Excursion 9, Part 3 (Shack Attack)

In which our intrepid hero experiences the concord of (New) Lexington…

In America, there is a great gulf between rich and poor.  Even greater than the gulf in income, I think, is the gulf in empathy and understanding.  Most middle class and an even greater number of wealthy people have no personal experience in what it is like to experience poverty—statistics clearly show that social mobility in the United States is not very high (in fact, among developed countries, the U.S. has one of the lowest rates of social mobility).  I myself am in a somewhat unusual position.  Twice in my life I have experienced extended periods of poverty, while currently I have a comfortable middle class income.  Moreover, because of the university I did my undergraduate work at and because of the job I currently hold, I have met or been friends with many people far wealthier than me, including a couple of billionaires.

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Excursion 9, Part 2 (Every Knee Shall Bow)

In which our intrepid hero encounters various signs of religious inclinations…

It goes without saying that religion is a touchy subject, as many deeply held beliefs can be.  My own perspective on religion is slightly unusual.  I was raised Catholic in a city with a significant Catholic population.  However, I still remember from my childhood being passed anti-Catholic comic books published by Jack Chick and being told by one Baptist that I was going to go to Hell for being a Catholic.  I became aware of religious prejudice at an early age.  However, religion did not “take” with me.  By the time I was an adult I had become an atheist.  Yet I always had a great many friends and relatives from a variety of religions whose opinions and perspectives I greatly respected.  Later, as I began professionally to get into the arena of studying (and combating) extremism, I became even more familiar both with religious prejudices as well as prejudices against people because of their religion.   And for more than a dozen years I have been working for a civil rights organization dedicated to fighting against such prejudices.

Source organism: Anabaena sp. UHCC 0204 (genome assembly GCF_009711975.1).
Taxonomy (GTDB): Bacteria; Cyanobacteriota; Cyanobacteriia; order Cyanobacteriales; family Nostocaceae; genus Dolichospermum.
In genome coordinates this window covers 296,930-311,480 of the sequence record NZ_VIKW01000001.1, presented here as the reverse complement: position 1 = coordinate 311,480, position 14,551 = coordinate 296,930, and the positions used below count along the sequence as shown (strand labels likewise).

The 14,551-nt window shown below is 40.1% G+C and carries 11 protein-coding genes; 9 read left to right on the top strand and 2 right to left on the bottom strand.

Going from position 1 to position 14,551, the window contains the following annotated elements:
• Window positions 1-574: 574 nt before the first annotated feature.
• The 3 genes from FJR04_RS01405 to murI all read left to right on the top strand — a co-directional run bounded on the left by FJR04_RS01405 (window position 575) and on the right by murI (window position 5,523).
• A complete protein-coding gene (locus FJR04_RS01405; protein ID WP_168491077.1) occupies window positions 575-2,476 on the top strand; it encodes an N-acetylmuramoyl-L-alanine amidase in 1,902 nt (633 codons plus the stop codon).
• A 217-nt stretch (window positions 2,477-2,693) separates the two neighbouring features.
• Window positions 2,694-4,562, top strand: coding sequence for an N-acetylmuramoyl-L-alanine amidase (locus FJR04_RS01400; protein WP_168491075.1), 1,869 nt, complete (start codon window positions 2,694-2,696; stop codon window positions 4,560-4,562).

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Excursion 9, Part 1 (South by Southeast)

In which our intrepid hero discovers people making hay while the sun shines…

Southeast Ohio has always appealed to me.  Geographically, it is one of the most interesting and diverse parts of Ohio.  It is also of cultural interest: Southeast Ohio in many ways is the heart of Appalachian Ohio (though strictly speaking, it is only one of three regions in the state that are technically considered Appalachian Ohio).  Appalachian Ohio is sparsely populated (the largest city in all three regions is Youngstown, Ohio, and the next largest city has fewer than 50,000 inhabitants) and economically depressed (especially Southeast Ohio; most of its counties are considered economically “at-risk” or even “distressed”).   Appalachian Ohio was originally settled by the same demographic groups of people who settled western Virginia and eastern Kentucky and as a result shares most of the elements of Appalachian culture with the Appalachians of other states.

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